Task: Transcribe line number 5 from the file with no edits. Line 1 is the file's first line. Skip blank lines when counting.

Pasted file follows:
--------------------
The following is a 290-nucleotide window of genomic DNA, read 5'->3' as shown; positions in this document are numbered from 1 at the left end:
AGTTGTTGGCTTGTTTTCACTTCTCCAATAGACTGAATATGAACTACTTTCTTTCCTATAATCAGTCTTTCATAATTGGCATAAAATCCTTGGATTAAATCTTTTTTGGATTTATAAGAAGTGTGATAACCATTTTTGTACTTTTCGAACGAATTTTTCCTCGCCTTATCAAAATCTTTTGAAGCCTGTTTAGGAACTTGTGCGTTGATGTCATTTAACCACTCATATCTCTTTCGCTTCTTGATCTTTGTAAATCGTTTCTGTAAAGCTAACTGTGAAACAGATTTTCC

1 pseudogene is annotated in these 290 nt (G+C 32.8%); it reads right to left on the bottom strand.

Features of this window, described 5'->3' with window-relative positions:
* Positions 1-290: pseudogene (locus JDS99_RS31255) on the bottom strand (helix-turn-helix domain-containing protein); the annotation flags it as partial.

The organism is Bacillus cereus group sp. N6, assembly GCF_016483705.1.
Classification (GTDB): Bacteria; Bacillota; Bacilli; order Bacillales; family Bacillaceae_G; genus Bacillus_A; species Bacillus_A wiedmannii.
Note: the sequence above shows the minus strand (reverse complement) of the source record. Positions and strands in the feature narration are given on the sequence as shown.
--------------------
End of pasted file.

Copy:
* Positions 1-290: pseudogene (locus JDS99_RS31255) on the bottom strand (helix-turn-helix domain-containing protein); the annotation flags it as partial.